Writer/director Jim Jarmusch's descent into genre filmmaking now complete, what's next — Marvel movies? While The Dead Don't Die is a zombie movie, don't be fooled. It's still a Jarmusch film, and that means the dead are more deadpan. What we have here is satire, a lost art in 2019 since the world is already a Swiftian nightmare. Would a zombie apocalypse wake us up? Jarmusch doesn't think so.
Set in Centerville, USA, "a real nice place," The Dead Don't Die assembles some of the director's favorite actors in a sleepy, small-town setting where nothing ever happens. But the news tells us things are getting weird. Polar fracking has disturbed the earth's rotation. Darkness comes in the middle of the day, the sun shines at night, and the dead come back to life.
Our heroes are scattered across town, Jarmuschian all-stars the lot of them. Chief Cliff (Bill Murray, Broken Flowers) and Officer Ronnie (Adam Driver, Paterson) patrol the streets while Officer Mindy (Chloë Sevigny, Ten Minutes Older: The Trumpet) holds it down at HQ. The strange new mortician, Zelda Winston (Tilda Swinton, Only Lovers Left Alive), dances with her samurai sword at the funeral home. Farmer Miller (Steve Buscemi, Mystery Train) is up in arms over a missing chicken. Hermit Bob (Tom Waits, Down By Law) notices strange happenings in the woods. And RZA (Ghost Dog: The Way of the Samurai) appears as a "WuPS" delivery man.
Meanwhile, even more characters are introduced. Selena Gomez plays a "hipster" traveling through town with two friends (Austin Butler, Luka Sabbat). Caleb Landry Jones runs the local gas station/comic store. Danny Glover, Carol Kane, and Rosie Perez also appear in small roles, and, the pièce de résistance — Iggy Pop cameos as the first zombie to emerge from the grave.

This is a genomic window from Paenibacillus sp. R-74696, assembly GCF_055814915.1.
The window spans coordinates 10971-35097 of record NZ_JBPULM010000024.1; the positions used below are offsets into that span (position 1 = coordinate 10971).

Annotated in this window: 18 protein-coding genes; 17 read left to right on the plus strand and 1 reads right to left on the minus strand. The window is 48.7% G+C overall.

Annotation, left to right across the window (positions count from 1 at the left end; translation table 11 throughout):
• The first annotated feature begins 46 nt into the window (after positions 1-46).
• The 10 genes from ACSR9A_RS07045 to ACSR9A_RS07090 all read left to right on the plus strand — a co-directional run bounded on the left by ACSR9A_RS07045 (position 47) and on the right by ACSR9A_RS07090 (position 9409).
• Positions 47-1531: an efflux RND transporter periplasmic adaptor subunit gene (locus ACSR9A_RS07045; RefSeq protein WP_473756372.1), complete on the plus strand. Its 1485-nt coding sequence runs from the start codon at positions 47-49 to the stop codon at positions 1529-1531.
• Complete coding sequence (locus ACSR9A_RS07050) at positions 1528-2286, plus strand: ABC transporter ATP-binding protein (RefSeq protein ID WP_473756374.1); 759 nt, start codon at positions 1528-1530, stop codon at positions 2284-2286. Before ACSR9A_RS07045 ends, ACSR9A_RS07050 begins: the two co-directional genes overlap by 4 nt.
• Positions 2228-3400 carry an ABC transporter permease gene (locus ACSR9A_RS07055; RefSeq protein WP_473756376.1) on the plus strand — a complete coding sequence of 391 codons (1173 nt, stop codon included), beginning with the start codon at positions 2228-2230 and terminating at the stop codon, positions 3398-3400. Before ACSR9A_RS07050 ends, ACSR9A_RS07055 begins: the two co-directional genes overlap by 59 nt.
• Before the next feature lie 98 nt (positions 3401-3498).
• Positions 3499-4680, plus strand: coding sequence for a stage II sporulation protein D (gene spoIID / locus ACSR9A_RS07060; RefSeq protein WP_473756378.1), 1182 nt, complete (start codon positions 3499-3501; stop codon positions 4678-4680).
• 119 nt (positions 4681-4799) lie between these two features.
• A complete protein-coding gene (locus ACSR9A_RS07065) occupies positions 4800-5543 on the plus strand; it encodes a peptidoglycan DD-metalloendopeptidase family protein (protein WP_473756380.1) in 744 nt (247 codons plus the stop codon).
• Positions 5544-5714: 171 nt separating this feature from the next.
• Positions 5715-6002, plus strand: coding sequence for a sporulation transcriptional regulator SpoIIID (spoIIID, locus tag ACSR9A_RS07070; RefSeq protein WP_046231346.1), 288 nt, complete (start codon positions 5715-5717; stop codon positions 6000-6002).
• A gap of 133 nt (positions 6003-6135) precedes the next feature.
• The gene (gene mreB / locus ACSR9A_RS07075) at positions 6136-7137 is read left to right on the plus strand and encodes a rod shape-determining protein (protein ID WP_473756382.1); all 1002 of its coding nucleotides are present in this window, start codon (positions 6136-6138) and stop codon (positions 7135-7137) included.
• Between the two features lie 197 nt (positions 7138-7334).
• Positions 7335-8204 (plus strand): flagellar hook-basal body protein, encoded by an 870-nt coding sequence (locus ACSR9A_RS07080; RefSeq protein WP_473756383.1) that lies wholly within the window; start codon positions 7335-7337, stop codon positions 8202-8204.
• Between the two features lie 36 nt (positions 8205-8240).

The fun of The Dead Don't Die is the ensemble, most of whom you'd never see in a zombie movie. The story needs them, because, while it is a comedy, it's also incredibly stupid. Jarmusch gets right to the point. The zombie apocalypse is staring everyone in the face, but they all have delayed reaction times. No one seems to believe what they're seeing. In fact, some of them even know they're in a movie. That might explain some of the indifference. The director uses the classic, lumbering zombie image — with plenty of nods to George Romero — to hammer home the main point: People won't react to global crises until it eats their faces off.
Jarmusch's vampire film, Only Lovers Left Alive, is a movie of somber ambiance, but The Dead Don't Die has very little horror in it. There's lots of gore, and lenser Frederick Elmes's work is as beautiful as ever, but the terror is missing. The satire completely zaps the film of any urgency. In that sense, the film is a parody of itself. It's about a looming threat to the human race, but the threat itself isn't even scary. Nevertheless, Jarmusch's point is well-taken, and his cast rules. We'll take it as a comedy. The director is throwing his hands up at the Trump era like the rest of us. The Dead Don't Die isn't one of the director's essential films, but it's definitely his most absurd. It's a sign of the times.